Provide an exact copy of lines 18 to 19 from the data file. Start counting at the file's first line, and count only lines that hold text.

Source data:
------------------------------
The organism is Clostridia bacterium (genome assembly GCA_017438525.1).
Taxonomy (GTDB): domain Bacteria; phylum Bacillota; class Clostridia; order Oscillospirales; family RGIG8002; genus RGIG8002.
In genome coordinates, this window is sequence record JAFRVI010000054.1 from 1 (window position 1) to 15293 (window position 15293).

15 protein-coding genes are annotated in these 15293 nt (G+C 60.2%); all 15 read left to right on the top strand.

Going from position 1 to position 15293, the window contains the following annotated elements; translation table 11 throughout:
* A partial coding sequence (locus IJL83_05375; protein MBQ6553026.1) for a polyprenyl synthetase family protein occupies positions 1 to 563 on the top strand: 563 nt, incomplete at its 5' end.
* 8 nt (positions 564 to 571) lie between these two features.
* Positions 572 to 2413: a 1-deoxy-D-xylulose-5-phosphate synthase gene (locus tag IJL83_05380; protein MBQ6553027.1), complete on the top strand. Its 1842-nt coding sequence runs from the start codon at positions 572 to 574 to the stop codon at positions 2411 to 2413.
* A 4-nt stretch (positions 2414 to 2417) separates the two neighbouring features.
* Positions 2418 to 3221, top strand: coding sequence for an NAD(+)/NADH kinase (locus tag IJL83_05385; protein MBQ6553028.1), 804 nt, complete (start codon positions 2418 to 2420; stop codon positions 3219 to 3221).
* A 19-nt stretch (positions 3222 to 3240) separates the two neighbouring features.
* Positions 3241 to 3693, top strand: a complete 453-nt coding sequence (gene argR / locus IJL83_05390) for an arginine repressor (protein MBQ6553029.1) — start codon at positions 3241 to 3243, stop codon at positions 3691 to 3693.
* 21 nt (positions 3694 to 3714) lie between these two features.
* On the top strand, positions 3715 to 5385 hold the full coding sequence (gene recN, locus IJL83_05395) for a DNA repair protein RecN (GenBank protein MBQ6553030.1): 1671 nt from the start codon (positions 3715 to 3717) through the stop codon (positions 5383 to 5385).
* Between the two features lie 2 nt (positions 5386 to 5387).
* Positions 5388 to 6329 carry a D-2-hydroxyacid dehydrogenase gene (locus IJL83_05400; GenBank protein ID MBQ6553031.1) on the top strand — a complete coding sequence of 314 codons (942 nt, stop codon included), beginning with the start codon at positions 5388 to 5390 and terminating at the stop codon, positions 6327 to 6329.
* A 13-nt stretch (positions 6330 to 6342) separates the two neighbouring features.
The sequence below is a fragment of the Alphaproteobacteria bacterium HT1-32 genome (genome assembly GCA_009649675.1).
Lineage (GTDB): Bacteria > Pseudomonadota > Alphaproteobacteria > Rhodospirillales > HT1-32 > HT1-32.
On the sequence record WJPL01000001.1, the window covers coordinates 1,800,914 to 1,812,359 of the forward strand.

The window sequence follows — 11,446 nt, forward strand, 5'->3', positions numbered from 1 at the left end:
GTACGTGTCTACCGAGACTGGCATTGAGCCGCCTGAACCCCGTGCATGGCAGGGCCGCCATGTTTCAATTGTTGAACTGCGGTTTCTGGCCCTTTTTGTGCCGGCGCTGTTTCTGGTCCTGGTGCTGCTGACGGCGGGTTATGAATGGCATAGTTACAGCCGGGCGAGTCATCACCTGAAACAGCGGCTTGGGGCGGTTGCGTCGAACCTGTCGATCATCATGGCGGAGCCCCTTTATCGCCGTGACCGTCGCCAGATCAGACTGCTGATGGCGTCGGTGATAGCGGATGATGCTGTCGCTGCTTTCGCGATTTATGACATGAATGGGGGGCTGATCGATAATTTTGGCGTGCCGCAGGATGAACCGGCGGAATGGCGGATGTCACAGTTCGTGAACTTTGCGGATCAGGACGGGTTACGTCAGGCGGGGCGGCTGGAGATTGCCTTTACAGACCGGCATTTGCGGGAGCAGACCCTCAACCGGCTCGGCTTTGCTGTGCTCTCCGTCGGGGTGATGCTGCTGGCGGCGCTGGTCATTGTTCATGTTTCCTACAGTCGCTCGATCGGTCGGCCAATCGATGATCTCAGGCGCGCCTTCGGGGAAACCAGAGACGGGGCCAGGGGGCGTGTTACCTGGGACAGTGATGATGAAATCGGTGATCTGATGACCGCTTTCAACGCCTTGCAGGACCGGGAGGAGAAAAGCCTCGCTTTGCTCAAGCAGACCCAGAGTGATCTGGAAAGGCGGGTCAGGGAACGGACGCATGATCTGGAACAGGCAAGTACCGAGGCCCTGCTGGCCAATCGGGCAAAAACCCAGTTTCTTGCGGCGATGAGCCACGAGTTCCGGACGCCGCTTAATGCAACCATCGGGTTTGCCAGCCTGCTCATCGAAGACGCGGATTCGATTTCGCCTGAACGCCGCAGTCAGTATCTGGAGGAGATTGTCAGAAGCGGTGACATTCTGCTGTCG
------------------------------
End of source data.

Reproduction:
The sequence below is a fragment of the Alphaproteobacteria bacterium HT1-32 genome (genome assembly GCA_009649675.1).
Lineage (GTDB): Bacteria > Pseudomonadota > Alphaproteobacteria > Rhodospirillales > HT1-32 > HT1-32.